The mass of men lead lives of quiet desperation.

See Important Quotations Explained, page 1.

Summary: Economy

Thoreau begins by matter-of-factly outlining his two-year project at Walden Pond, near Concord, Massachusetts (on land owned by his spiritual mentor Ralph Waldo Emerson, although Thoreau does not mention this detail). He says he lived there for two years and two months, and then moved back to “civilized society”—thus acknowledging right away, and quite honestly, that this was not a permanent lifestyle choice, but only an experiment in living. He describes the reactions of people to news of his project, noting their concern for his well-being out in the wilderness, their worry about his health in the winter, their shock that anyone would willingly forsake human companionship, and occasionally their envy. Thoreau moves quickly to the moral of his experiment: to illustrate the benefits of a simplified lifestyle. He tells us he is recounting the rudimentary existence he led there so that others might see the virtue of it. 

Thoreau argues that excess possessions not only require excess labor to purchase them, but also oppress us spiritually with worry and constraint. As people suppose they need to own things, this need forces them to devote all their time to labor, and the result is the loss of inner freedom. Thoreau asserts that, in their own way, farmers are chained to their farms just as much as prisoners are chained in jails. Working more than is necessary for subsistence shackles people. Faced with a choice between increasing one’s means to acquire alleged necessities and decreasing one’s needs, Thoreau believes minimizing one’s needs is preferable by far. Thoreau identifies only four necessities: food, shelter, clothing, and fuel. Since nature itself does much to provide these, a person willing to accept the basic gifts of nature can live off the land with minimal toil. Any attempt at luxury is likely to prove more a hindrance than a help to an individual’s improvement.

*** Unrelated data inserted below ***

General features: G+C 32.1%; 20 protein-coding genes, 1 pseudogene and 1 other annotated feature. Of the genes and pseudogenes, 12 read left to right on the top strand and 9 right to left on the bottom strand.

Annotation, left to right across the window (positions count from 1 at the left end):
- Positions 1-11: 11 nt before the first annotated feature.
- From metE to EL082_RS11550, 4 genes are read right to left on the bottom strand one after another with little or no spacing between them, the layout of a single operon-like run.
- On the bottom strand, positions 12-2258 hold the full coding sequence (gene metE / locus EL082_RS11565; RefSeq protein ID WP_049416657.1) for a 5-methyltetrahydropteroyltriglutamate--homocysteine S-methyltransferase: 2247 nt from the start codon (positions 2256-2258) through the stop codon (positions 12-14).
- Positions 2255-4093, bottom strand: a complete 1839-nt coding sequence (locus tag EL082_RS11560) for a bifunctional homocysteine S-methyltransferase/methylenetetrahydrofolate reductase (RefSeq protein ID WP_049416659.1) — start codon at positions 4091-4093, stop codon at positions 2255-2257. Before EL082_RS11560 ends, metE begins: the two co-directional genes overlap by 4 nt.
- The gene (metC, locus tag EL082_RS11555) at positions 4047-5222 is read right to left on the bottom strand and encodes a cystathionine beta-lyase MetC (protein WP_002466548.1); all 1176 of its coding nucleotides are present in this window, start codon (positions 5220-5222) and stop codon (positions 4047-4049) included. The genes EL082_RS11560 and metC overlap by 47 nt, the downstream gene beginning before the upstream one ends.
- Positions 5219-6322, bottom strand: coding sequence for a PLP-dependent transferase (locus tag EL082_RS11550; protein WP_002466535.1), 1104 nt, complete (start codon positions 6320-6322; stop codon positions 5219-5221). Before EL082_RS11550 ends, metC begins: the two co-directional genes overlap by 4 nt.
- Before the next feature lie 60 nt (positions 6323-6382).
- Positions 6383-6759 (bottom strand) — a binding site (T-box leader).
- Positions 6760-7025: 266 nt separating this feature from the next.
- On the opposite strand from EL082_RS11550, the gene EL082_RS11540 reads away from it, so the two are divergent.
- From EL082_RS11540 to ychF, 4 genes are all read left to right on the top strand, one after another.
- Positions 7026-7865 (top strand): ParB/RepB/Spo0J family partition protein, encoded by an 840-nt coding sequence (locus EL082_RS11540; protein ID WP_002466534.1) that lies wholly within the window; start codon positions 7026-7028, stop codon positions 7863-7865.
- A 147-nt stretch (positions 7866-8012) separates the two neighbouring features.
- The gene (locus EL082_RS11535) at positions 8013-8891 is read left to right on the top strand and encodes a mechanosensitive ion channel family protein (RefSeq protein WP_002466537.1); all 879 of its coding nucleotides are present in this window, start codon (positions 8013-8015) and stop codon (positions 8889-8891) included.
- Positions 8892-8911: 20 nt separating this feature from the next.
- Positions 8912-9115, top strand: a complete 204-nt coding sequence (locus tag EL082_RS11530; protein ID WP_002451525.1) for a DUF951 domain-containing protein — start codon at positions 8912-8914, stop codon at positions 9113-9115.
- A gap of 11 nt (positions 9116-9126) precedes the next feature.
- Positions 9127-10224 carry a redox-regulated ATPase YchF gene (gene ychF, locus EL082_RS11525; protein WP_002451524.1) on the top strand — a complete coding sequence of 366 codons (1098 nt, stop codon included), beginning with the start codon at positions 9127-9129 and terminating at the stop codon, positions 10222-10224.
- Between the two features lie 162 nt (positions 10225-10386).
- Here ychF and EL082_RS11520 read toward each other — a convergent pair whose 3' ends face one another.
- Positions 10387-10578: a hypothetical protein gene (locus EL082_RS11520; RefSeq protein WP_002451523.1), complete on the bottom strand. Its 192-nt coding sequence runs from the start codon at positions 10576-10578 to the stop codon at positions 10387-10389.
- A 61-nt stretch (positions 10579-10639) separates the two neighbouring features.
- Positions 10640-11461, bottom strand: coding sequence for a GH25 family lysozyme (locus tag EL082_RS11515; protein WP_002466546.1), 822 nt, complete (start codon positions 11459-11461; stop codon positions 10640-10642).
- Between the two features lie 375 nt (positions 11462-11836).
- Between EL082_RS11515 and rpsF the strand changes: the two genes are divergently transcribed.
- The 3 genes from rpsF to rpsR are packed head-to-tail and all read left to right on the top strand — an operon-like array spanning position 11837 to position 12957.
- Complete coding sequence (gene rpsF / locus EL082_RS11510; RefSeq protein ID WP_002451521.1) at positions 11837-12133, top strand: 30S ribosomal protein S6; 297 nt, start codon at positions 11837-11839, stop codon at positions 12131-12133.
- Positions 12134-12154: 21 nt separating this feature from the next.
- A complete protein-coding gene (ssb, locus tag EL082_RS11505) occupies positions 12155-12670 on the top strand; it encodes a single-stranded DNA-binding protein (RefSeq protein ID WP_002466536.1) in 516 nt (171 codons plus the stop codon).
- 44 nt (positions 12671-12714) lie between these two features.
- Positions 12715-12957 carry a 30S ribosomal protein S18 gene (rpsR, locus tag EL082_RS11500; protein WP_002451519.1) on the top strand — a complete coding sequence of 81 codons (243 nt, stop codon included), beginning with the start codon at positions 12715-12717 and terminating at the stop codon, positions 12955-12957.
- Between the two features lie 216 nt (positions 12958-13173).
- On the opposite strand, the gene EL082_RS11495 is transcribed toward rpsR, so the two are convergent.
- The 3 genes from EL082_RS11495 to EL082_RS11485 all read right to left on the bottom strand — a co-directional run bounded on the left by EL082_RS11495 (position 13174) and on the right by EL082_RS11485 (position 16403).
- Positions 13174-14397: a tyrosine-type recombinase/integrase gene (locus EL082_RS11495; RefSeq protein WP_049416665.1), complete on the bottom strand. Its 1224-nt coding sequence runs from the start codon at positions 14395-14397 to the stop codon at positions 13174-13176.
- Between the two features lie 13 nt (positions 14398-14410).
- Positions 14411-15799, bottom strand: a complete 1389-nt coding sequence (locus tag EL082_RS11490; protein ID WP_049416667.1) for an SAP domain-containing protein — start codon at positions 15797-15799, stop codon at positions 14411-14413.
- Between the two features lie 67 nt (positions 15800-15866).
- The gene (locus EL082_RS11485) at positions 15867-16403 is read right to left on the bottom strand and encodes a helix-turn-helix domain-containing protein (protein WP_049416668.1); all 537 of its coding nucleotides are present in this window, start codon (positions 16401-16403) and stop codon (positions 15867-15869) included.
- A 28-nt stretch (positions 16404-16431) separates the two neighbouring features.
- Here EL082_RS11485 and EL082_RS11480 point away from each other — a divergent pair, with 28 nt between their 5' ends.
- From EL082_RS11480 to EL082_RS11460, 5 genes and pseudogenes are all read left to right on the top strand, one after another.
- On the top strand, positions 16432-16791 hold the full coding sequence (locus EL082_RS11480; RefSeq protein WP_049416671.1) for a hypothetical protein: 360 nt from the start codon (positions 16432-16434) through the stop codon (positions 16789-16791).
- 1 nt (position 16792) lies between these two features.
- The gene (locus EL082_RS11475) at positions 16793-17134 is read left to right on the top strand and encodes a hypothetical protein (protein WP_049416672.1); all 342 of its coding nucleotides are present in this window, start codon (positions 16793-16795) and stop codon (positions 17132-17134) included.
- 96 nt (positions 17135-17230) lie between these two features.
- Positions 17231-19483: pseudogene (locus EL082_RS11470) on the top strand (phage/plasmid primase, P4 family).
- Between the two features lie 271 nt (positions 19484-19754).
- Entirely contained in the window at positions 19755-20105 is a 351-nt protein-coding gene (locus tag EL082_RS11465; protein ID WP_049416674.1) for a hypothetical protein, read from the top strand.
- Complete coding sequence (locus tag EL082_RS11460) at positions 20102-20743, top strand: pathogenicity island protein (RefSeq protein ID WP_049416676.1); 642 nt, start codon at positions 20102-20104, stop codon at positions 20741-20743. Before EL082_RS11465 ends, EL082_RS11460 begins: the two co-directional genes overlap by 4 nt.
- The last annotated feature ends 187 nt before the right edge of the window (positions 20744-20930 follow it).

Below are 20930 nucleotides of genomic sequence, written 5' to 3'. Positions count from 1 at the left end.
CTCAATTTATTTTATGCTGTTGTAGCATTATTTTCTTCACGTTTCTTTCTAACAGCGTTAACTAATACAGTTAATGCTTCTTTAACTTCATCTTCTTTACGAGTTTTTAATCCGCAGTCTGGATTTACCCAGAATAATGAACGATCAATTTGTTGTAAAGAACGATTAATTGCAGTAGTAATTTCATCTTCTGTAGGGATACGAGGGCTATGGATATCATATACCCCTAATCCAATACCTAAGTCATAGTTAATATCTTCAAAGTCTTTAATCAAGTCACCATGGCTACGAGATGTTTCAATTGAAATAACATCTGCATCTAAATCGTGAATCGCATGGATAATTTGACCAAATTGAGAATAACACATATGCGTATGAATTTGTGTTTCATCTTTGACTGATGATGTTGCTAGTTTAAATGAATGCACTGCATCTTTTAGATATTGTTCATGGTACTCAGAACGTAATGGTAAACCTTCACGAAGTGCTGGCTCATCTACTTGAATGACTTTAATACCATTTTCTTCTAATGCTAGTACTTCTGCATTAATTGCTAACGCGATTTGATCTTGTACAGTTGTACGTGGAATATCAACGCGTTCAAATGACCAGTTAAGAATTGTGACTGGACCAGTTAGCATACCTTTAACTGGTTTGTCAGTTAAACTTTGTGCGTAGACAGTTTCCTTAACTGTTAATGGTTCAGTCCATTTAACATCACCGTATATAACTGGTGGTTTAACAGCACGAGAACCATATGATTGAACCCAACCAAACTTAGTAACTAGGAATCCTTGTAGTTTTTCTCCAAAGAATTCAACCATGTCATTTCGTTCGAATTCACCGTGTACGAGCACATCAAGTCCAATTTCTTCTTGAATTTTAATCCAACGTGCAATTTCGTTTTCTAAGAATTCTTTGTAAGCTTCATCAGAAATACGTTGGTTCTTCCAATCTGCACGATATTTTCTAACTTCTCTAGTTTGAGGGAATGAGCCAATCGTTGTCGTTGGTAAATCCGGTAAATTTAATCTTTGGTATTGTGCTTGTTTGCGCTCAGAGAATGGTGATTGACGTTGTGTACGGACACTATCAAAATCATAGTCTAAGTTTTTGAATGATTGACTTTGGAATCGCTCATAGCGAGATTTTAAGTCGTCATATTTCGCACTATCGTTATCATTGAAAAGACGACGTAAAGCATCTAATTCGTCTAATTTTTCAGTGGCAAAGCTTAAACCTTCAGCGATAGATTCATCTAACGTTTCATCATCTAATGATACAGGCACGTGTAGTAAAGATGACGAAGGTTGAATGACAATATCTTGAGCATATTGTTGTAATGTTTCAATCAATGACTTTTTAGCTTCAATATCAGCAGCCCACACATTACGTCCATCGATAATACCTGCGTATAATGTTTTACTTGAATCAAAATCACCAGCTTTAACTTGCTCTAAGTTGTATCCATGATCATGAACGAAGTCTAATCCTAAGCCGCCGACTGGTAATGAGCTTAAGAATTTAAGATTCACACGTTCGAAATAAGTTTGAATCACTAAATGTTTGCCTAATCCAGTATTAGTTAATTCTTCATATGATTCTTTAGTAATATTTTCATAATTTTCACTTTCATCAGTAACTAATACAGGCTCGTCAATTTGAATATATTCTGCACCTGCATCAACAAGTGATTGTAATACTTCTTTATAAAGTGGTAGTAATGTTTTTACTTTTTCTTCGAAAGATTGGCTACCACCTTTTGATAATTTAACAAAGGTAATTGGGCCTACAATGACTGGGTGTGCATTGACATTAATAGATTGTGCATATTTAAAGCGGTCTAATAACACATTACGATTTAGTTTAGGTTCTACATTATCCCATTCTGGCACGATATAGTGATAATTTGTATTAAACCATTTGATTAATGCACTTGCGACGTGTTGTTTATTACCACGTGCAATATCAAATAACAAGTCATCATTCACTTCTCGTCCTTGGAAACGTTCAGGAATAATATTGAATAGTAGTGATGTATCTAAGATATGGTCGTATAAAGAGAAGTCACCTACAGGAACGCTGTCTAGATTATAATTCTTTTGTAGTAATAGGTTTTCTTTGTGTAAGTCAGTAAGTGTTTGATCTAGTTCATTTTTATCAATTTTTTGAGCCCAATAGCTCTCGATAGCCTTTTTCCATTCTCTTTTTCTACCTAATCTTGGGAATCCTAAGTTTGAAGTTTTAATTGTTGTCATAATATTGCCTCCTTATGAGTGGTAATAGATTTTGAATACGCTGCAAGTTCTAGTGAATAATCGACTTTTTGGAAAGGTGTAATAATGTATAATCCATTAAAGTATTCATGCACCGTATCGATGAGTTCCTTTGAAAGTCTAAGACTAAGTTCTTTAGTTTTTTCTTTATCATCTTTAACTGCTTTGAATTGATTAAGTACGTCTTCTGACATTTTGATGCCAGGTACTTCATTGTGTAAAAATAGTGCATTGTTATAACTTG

Thoreau describes the construction of his small house as an application of his faith in simplicity and self-reliance. Starting with nothing, Thoreau must even borrow the axe he needs to fell trees, an axe that he later returns (eager never to appear indebted to anyone) sharper than when he got it. He receives gifts of some supplies, purchasing others, and sets to work slowly but steadily through the spring months. Thoreau is ready to move in on July 4, 1845, the day of his own independence from social norms and conventions.

Throughout the construction process and the agricultural endeavors that follow, Thoreau keeps meticulous books that he shares with us, accounting for all his debits and credits literally down to the last penny. He explains that in farming, after an investment of roughly fifteen dollars, he is able to turn a profit of almost nine dollars. He describes the diet of beans, corn, peas, and potatoes that sustains him, giving us the market value for all these foodstuffs as well. Overall, Thoreau’s review of his own accounts reveals approximately sixty-two dollars of expenses during his first eight months at Walden, offset by a gain of almost thirty-seven dollars. Thus, at a total cost of just over twenty-five dollars, Thoreau acquires a home and the freedom to do as he pleases—a handsome bargain, in his opinion.